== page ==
Story published: 03-05-2013 • Print ArticleE-mail Story to a Friend

Jonesborough Senior Center hits it big with new acting ventures

By Lynn J. Richardson

When it comes to the Jonesborough Senior Center’s latest theater venture, set to take stage March 7-8, there’s good news and there’s bad news.

The good news is that the center is producing the new show, a mystery and comedy dinner show called “Jewel of De’Nial.”

The bad news is for those who were thinking about going but who haven’t gotten their tickets yet. You’re too late; it is sold out.

But of course that is considered good news, too, for the Senior Center, said Marcia Rountree, program director.

“We wanted to do something totally different and create a different venue,” Rountree said. “Since so many people love going to a dinner show, we thought, ‘Let’s try it’ and so that’s kind of how this came about. We wondered if we could possibly pull something like that off here in Jonesborough.”

Apparently the answer is yes, as the show not only sold out, but there even a waiting list of people hoping to get a last-minute invite.

“Jewel of De’Nial” is the second show the senior center has produced and like the first – last year’s sold-out spoof on American Idol and America’s Got Talent — it appears it will be a huge success.

The idea to produce shows and plays came from Senior Center Director Joan Miller, who really wanted to start a theater group at the center.

The group started the venture with the talent show because both women thought would be the easiest kind of production to recruit willing participants.

“Having that kind of show first also gave us a feel of what kind of talent we have at the center and it was an easy format to work with,” Rountree said.

They took advantage of the popularity of two reality television shows, and it worked.

But exactly why it is working so well is a bit of a mystery, even for Rountree. At a time when many theater groups are begging for audiences, Rountree has a second sold-out production in as many attempts. She admits she is pleasantly surprised ­— and a bit puzzled — at the enormity of the success.

“We’re still trying to figure out why they’ve gone so well ourselves,” Rountree said with a laugh. “I do know we are attracting the baby boomers in this area who are looking for live entertainment. I think they like the fact that when they come to one of our shows, not only can they be entertained, they are supporting their community. Instead of buying a movie ticket, they are coming to see a neighbor or a family member — sometimes performing for the first first time in their life — and they are getting a lot more from their dollars spent.”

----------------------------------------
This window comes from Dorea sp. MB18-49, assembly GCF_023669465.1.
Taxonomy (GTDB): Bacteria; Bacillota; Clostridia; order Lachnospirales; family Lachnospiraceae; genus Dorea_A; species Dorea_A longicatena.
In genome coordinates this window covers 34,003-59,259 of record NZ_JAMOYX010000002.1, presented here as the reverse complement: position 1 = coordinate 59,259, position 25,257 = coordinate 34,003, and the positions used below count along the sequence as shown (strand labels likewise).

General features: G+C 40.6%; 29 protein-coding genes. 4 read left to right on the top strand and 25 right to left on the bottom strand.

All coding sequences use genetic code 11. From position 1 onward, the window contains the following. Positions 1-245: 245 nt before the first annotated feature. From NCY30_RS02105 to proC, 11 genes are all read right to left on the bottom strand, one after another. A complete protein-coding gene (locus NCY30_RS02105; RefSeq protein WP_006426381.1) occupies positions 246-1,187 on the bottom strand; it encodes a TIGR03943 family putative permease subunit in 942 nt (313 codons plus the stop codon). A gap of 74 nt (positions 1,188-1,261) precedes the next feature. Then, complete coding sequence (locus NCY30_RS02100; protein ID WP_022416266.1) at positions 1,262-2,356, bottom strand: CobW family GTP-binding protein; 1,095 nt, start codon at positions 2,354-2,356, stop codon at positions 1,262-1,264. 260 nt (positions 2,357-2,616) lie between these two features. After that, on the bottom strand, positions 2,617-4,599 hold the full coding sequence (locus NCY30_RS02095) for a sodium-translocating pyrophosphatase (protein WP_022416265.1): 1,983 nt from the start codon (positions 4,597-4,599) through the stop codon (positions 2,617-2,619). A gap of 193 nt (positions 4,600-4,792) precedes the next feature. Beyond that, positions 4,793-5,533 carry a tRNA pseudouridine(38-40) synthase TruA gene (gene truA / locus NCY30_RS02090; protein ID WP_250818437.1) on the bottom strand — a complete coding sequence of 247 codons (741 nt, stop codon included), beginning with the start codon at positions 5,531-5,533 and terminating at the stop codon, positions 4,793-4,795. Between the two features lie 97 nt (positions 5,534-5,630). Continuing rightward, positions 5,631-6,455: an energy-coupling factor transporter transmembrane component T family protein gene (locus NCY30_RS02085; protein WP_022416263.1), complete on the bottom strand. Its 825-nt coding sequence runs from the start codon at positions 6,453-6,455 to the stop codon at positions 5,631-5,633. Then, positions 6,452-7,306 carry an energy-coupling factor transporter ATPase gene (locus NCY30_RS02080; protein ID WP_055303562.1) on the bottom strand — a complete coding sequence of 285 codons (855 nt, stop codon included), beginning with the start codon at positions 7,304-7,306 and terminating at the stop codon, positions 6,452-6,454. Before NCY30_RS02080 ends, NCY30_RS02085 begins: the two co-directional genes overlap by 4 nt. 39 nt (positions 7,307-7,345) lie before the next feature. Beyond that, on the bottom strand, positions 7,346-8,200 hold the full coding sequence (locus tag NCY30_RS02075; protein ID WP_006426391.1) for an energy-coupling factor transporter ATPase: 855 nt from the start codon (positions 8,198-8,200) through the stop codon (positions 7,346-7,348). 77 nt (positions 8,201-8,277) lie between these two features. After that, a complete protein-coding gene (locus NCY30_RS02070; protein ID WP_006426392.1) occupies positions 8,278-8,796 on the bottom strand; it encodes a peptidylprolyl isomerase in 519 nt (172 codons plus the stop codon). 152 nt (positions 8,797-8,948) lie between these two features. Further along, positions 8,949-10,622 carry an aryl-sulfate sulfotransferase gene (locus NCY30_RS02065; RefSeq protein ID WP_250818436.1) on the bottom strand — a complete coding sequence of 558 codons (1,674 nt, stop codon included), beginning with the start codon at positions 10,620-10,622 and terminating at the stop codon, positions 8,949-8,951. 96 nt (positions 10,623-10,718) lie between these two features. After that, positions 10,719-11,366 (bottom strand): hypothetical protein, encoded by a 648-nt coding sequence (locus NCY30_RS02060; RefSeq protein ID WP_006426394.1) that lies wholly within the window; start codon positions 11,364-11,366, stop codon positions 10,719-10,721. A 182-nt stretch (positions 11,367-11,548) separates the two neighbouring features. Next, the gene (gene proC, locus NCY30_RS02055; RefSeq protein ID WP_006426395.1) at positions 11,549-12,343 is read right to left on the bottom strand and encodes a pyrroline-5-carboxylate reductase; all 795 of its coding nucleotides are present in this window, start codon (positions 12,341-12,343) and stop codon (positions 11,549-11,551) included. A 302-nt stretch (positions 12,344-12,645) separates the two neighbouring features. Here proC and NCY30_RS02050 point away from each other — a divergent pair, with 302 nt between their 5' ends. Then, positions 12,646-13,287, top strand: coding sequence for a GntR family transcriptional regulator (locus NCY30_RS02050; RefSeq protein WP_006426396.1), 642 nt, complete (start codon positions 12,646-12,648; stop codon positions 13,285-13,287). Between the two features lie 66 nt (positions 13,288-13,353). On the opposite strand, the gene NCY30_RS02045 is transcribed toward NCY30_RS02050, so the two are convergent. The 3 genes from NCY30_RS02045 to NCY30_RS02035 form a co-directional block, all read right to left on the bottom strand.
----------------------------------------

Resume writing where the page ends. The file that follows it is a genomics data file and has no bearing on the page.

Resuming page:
Rountree also gives much of the credit to the Jonesborough Repertory Theatre’s involvement in both productions.

“The JRT has been a big help with lighting, sound and props,” Rountree said. “They’ve been very instrumental in helping us put this together.”

New JRT Artistic Director Jennifer Schmidt is even making a push to work with the senior center to offer classes that will encourage members to get more involved in theater.

“They are also very interested in working with us to build a theatre troupe,” Rountree noted.

Rountree also attributed part of the success to Jonesborough Marketing and Tourism director Alicia Phelps, who she said has done a wonderful job designing posters and sending out publicity about the shows.

The latest show is also providing some unusual partnering opportunities for local businesses.

Fashion shows with clothing from Marj on Main and Kaley’s & Co. will be featured during the first act of the show while local eatery, The Dining Room, is catering the event. Several other companies have offered their support by providing sponsorships.

The ticket sales are encouraging and if enough people like the format, the Senior Center may consider doing a couple of shows a year with longer runs, Rountree said.

“Since this is our first out-of-the gate experiment with a dinner show, we’ll see what kind of response we have,” she said. “But so many people seem to like the combination of having dinner and seeing a play that we’re hopeful it will be a success.”

Future productions would also mean even more opportunities for restaurants and local businesses to get involved, Rountree added.

Created and directed by Barbara Desso, guests to the “Jewel of De’Nial” will set sail March 7-8 at 6:30 p.m. at the Historic Jonesborough Visitors Center, 117 Boone St. As the cruise ship starts its voyage, passengers will soon learn of the case of the missing jewels.

The show will feature a cast and crew of 17. It will also showcase some young talent with the David Crockett High School’s “Opus Choir” appearing in the play’s second act on March 7. The Gay Whitt School of Dance Jr. Encore Dancers will be featured on March 8.

Attendees can have their photo taken with the ship’s captain during the half hour prior to each show’s start. One lucky member of the audience will also win a free Bahamas cruise.

This is only the beginning, Rountree said, adding she is looking ahead to the time when the new Jonesborough Senior Center is finished and open and even more productions can be planned.

“I think it’s good timing,” she said. “We are trying to build up our programming to prepare for our move to our new building. By the time we move in, we’ll already be up and running.”